27. I’m commenting really late, but I had to say how much I enjoyed this post. It’s wonderful that you feel better in yourself! I think finding something *for you* can really help self-esteem and confidence. I hope I am on that road too, if a little behind you 🙂

    I’m an absolute Asian skincare and beauty noob, I started looking into skincare around my 33rd birthday, so three months ago, and between your advice and Kerry’s I feel like I’m finding my way 🙂 I don’t think I’ve said it before, so thank you for the inspiration and knowledge! Also, I’m mixed – one quarter black – and I had a d’oh moment recently realising that my skintone is pretty close to the midpoint of many Asian beauty lines, while Western makeup theory tends to label me “olive” and then suggest orange and/or green, neither of which are amazing on me. Natural pinks and browns – it’s like a whole new world 😀

    Liked by 1 person

  28. Wow! I can so relate to this post about being East Asian in the West and how similar our experiences are! Growing up in a society and being like you said “othered”, different and trying to look like someone else not because you want to but because there were simply no other standards. All colours, sizes, shapes are beautiful but it took me more than 30 yrs to learn that and accept myself and embrace my own skin.
    It is like the story about The ugly duckling.

    Thank you, thank you for sharing your story, you just became a sister to me ❤


    1. Thank you for sharing your feelings right back at me! It can definitely be a long road to self acceptance coming from our kind of background. I’m so glad you’ve gotten there too!


  29. I’m glad that k-beauty was able to be the catalyst in your seeing yourself in a more positive way! I’m relatively new to it but I love k-beauty and t-beauty. The only criticism I have is that a lot of products emphasize whitening the skin. As an Afro-American I don’t want to walk around with a white face (as if hyperpigmentation and light spots on my cheeks isn’t bad enough) and brown limbs. However, I do want to achieve a more even complexion. I do a lot of research on the ingredients of popular beauty products I come across, especially the ones that say “brightening”, and even straight up “whitening”, and I’m convinced that the “whitening” is actually merely mild “brightening”, as evidenced by the fact that I have yet to see k- and t-beauty users walking around with white (as in, melanin completely gone) faces due to k-beauty and the fact that niacinamide and the such hasn’t ruined my melanin (but it has even me up a little). So common sense tells me that my melanin has nothing to fear from these products as long as I buy from reputable companies. Still, it’s somewhat of a slap in the face (however soft, because there are much, much worse things in the world to behold) to see things like the packaging of NRK’s Arbutin sheet mask depicting a brown bear wearing a white bunny rabbit mask, with what appears to be an invitation to a white party on the floor. No lying though, I did laugh because it’s an utterly absurd depiction; I don’t think anyone would pay money to make their face a completely different color than the rest of their body. I just wish that modern Asian beauty brands wouldn’t emphasize “whitening” per se. Other than that, I want to say that a lot of the other k- and t-beauty trends get it right and are great for all women. To me, it represents giving yourself the permission to take time out for yourself, to pamper yourself affordably at home, and breaking out of the normal mundane beauty routine. My beauty routine before k-beauty feels like a bleak, bland dream where I was never truly satisfied.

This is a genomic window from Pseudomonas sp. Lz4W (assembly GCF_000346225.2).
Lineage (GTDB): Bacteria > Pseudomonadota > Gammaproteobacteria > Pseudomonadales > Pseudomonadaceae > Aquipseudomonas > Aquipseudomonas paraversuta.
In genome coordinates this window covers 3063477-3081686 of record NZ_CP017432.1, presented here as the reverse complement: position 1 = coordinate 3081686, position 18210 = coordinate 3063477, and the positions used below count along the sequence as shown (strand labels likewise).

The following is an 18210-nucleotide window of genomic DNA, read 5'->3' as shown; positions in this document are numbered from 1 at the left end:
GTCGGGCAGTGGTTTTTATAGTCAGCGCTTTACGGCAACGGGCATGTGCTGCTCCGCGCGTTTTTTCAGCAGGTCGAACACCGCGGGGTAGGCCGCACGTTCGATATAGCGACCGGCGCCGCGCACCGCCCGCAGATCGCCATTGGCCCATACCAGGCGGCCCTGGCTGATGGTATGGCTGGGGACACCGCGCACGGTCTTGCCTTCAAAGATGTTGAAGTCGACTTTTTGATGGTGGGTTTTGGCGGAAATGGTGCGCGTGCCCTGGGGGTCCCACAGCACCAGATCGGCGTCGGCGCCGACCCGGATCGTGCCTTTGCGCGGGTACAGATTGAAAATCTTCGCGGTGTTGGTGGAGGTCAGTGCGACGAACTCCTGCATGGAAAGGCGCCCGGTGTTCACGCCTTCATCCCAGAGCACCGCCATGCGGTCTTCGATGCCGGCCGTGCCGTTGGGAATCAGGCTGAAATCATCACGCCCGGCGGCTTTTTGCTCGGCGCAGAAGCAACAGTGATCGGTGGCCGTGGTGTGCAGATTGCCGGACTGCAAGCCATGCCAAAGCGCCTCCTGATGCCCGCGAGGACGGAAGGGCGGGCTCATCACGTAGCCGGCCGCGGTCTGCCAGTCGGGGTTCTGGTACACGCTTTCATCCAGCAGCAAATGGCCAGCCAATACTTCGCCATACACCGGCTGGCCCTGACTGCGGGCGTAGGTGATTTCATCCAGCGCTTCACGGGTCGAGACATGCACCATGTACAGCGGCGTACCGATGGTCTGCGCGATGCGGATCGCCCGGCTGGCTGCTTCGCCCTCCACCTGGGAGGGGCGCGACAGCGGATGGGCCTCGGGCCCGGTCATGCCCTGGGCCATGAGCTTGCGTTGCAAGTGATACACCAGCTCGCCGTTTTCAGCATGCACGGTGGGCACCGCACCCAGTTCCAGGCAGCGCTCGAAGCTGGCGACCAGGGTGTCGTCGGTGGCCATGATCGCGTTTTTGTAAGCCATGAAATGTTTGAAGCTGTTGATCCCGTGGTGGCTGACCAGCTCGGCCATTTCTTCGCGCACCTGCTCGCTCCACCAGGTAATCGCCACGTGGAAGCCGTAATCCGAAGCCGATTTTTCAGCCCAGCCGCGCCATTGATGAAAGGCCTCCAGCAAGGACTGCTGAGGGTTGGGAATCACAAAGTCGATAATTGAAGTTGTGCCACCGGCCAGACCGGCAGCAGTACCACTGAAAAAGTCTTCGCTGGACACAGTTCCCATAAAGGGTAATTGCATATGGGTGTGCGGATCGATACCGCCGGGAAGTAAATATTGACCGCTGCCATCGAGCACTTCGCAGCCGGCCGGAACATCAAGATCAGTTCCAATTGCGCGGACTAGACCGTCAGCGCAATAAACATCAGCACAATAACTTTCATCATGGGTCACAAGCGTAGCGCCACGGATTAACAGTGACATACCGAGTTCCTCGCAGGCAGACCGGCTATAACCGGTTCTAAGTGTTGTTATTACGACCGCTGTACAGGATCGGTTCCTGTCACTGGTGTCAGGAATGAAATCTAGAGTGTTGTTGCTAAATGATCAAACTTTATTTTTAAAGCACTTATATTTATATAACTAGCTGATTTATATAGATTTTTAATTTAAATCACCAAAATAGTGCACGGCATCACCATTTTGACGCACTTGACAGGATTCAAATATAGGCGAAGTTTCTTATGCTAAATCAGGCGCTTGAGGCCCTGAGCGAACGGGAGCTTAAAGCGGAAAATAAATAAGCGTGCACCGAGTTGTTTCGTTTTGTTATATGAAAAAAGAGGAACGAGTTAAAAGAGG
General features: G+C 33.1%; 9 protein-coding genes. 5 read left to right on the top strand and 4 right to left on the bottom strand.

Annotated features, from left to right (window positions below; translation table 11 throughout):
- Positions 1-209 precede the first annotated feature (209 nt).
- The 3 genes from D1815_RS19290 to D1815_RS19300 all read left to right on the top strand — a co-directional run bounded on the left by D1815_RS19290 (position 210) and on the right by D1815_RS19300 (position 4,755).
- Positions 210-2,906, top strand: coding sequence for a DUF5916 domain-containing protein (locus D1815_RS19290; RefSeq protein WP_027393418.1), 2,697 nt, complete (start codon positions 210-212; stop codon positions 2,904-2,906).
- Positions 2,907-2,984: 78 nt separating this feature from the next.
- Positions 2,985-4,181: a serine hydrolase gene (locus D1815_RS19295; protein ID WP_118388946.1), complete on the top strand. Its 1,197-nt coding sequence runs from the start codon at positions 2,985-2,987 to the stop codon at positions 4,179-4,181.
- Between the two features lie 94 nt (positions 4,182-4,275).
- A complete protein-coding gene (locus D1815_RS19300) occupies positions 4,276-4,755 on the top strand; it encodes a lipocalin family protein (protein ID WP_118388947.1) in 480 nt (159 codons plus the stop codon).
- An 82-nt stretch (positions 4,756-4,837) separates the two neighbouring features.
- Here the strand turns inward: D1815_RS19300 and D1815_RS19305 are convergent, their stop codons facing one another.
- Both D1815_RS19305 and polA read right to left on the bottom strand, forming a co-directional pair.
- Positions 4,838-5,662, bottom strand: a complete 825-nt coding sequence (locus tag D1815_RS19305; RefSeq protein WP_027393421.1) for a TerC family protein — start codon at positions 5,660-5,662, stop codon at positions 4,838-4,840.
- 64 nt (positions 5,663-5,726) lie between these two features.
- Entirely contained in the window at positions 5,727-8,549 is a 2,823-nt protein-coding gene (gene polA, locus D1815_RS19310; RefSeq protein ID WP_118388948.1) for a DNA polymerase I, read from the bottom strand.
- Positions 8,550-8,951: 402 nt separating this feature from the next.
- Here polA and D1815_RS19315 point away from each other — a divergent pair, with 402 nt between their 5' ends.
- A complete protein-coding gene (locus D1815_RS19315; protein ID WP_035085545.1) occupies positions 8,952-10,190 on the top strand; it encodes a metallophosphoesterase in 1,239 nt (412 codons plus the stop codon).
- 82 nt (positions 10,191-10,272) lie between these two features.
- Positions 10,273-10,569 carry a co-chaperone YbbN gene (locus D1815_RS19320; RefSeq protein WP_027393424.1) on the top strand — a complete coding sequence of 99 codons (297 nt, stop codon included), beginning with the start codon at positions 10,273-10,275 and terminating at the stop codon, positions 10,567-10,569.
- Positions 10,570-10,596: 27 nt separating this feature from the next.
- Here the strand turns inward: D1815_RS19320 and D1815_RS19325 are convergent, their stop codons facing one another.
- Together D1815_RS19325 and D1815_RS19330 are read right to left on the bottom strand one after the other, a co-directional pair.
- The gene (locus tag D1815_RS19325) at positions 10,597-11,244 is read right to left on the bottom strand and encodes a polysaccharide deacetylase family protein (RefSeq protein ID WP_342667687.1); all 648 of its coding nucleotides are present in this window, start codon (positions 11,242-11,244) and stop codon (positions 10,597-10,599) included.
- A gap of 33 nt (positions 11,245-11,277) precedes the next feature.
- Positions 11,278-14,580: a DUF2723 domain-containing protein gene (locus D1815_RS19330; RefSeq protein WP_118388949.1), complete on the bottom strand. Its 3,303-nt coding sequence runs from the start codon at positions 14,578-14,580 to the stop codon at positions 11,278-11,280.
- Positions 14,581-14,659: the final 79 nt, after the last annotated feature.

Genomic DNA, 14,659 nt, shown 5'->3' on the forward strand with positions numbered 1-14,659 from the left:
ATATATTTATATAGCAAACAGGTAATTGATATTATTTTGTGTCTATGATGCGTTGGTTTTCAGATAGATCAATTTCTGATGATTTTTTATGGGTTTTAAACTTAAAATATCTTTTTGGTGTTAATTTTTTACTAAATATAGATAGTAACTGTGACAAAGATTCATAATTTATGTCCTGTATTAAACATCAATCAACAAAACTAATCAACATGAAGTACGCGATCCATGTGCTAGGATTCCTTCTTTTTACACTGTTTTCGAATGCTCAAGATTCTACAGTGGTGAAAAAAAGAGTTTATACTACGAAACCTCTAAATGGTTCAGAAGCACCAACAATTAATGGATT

1. I agree with you completely on how troubling the constant emphasis on “whitening” is 😦 I don’t know what it will take for colorism in Asia to lose its death grip on beauty ideals. Totally agree that those “whitening” claims are nothing like the bleaching that they sound like, however, but it’s the whole idea that effects are presented as such to make a product more appealing.

      And that bleak, bland, unsatisfying dream? I flash back to those times every time I visit the beauty section of the drugstore or supermarket!